2018 has brought some alarming new developments to the situation for refugees and displaced people on Chios. After the failure of a recent injunction meant to halt Vial’s expansion, a group of frustrated locals set up camp on the road leading into Vial, forcing refugees to walk through crowds of hostile people in order to access the camp. The locals’ everyday presence is objectively intimidating; at times it has crossed the line into outright bigotry and violence. We’ve witnessed xenophobic language first-hand, and one woman at our Athena Centre for Women reported being kicked by a local woman in the crowd as she attempted to walk back to her caravan with her child in her arms – a completely unacceptable act of hate.
Citing “mounting pressure” from local opponents, the director of Vial resigned on January 23. Adding fuel to the fire, a contingent from the Golden Dawn, Greek’s notorious neo-nazi political party, visited the island on January 31. Amidst this uncertainty, Action from Switzerland conducted our first quarterly focus group of the year on a quiet Saturday morning at the centre. The following is a summary of our conversation with the group of Iraqi and Syrian women who were there that morning.
Our women-only bus continues to function well and allow many new women, as well as “regulars,” to access our services. Women reported feeling safe and comfortable on the bus.
Our previous focus group took place in October, right in the first month of the women’s centre bus. In response to the closure of the Souda camp in town and the transfer of all refugees on the island to Vial, 20 minutes inland, AfS was able to launch an emergency campaign raise the funds to sponsor a women’s-only bus between Vial and the centre for six months. Since then, our bus has continued to provide women living in Vial an essential alternative to the UNHCR bus – especially given the outsized demand in Vial, and widespread and well-documented harassment and abuse of women who tried to access the bus.
In the past three months, we have welcomed 243 new women to the centre, and had over 1,500 other visits for language lessons, medical and legal assistance, fitness and wellness sessions, and psychosocial support. We have identified and signed up over 70 women for one-on-one psych sessions and pre-interview legal counsel with other women – two crucial forms of support that are frequently denied elsewhere – and provided countless others a space for relaxation, intercultural dialogue, and the chance to take a safe, warm shower.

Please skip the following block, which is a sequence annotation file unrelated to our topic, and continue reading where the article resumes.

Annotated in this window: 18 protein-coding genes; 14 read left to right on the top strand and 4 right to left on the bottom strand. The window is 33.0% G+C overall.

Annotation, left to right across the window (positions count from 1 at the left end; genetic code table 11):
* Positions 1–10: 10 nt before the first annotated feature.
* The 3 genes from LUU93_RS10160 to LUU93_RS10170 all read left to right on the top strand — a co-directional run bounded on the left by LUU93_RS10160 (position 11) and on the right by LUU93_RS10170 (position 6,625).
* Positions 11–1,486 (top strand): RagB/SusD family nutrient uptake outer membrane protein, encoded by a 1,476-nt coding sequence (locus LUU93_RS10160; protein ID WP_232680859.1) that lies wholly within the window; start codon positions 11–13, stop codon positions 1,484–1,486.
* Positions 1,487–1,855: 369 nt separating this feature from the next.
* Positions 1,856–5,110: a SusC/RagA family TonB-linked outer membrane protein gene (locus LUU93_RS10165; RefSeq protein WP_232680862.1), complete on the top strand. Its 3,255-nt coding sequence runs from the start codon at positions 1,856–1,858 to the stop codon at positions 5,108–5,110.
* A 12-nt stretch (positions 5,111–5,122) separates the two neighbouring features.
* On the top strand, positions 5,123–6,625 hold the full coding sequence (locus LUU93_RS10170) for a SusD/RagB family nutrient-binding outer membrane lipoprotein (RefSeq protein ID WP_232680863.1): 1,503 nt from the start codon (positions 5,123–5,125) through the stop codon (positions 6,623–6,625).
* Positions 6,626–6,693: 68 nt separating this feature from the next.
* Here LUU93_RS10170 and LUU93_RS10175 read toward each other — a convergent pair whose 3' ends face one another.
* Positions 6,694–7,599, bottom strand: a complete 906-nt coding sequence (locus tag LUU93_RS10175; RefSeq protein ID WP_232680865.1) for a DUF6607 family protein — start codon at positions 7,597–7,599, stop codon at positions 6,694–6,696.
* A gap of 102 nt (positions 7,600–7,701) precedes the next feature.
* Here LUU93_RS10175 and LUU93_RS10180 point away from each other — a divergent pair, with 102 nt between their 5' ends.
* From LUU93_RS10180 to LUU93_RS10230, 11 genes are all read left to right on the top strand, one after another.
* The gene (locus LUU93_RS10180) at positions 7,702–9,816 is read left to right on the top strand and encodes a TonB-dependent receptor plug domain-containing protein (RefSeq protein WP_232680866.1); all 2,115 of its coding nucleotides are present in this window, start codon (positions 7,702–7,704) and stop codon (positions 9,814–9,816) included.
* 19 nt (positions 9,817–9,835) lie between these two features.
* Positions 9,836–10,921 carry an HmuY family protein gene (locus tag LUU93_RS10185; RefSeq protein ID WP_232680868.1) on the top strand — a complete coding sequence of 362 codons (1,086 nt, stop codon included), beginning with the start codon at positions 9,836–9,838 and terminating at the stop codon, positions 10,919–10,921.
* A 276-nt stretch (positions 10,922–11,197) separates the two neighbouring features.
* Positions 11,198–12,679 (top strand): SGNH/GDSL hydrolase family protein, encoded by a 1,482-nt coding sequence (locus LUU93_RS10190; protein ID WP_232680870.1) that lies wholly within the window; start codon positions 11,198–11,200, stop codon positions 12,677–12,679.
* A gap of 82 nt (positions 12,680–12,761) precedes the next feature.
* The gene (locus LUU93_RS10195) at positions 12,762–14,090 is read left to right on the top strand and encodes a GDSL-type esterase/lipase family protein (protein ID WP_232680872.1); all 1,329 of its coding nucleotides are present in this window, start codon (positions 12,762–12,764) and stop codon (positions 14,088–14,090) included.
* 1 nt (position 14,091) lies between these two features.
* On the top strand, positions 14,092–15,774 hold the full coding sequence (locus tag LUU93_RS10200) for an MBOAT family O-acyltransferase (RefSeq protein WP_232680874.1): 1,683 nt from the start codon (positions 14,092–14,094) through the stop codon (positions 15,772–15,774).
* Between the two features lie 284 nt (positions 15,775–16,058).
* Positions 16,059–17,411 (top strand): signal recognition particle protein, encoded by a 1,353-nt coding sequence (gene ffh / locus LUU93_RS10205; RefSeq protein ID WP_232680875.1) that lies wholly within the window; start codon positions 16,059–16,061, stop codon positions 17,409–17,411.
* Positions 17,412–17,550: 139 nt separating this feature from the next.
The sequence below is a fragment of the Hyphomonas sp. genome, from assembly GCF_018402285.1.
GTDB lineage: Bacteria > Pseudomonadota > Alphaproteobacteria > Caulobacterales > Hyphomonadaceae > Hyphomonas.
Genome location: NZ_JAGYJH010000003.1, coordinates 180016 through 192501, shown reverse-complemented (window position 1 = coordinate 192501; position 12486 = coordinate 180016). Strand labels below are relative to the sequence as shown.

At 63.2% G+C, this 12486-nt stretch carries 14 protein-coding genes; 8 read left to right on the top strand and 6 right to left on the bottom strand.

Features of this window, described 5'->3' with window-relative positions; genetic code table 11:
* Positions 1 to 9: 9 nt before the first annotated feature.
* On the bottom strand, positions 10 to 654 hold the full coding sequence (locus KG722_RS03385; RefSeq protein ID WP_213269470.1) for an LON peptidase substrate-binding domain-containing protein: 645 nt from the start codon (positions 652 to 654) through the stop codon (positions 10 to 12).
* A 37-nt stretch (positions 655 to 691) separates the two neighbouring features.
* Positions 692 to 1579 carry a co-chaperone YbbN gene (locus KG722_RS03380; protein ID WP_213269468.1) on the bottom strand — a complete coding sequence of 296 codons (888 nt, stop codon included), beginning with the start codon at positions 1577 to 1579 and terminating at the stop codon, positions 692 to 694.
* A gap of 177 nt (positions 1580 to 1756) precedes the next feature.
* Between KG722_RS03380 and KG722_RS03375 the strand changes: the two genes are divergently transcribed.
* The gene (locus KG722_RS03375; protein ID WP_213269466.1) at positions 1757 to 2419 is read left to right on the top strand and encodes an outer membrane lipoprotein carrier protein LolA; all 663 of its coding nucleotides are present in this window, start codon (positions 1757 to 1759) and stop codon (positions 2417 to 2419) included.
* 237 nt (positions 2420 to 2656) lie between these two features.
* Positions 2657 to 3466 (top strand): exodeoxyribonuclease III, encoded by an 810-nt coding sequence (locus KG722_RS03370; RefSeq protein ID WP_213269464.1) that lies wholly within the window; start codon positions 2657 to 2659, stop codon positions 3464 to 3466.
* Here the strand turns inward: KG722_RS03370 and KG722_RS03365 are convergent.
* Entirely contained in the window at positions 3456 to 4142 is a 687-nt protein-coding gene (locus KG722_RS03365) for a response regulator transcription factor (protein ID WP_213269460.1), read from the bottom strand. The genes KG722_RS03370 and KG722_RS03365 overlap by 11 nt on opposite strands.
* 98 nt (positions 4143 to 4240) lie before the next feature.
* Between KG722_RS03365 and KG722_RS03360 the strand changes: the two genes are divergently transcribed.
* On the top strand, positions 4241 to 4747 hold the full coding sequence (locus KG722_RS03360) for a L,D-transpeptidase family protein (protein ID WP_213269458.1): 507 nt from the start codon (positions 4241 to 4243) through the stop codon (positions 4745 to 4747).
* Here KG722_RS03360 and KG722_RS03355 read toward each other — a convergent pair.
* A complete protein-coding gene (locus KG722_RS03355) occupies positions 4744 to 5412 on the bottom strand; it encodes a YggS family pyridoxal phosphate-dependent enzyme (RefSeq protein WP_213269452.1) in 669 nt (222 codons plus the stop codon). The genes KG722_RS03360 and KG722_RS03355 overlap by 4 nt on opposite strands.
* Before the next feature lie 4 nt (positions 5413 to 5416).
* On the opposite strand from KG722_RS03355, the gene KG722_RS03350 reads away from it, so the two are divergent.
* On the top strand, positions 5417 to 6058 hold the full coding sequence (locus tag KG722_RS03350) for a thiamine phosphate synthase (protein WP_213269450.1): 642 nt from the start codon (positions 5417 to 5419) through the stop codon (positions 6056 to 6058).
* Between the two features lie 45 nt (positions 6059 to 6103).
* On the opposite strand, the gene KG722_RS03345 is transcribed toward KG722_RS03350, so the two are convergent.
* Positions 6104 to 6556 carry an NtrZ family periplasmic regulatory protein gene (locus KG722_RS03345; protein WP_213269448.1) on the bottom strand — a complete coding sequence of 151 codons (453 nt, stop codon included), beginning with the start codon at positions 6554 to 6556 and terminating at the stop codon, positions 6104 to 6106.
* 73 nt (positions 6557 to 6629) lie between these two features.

Living Conditions in Vial:
- Safety: From what we’ve heard both in the focus group and in everyday conversation, women feel unsafe showering or even going to the toilet in Vial. Women feel especially unsafe in Vial after dark.
- Access to information: There has been a noted lack of translators in Vial recently, which means that other services (medical, informational) cease to function as well.
- Dignity: Women reported that the food in Vial continues to be quasi-inedible, and the systems for food and clothing distribution are deeply flawed.
- New programs: we held a two-week winter clothing distribution over the holidays, and have partnered with Chios People Kitchen to serve a hot lunch in the centre every day.
In 2015, the European Union conceived the hotspot model as the solution to the region’s growing “migration crisis,” testing its first examples in Italy and Greece. Hotspots are meant to be a new model for refugee management, an example of the EU’s humane and efficient approach to the complex global problem of forced migration. In reality, they are little more than detention centres – inhumane, unsanitary, dangerous, and far from temporary. “In Syria it was better,” one woman told us when we asked about her experience in Vial. “Here it’s like dying a new death every single day.”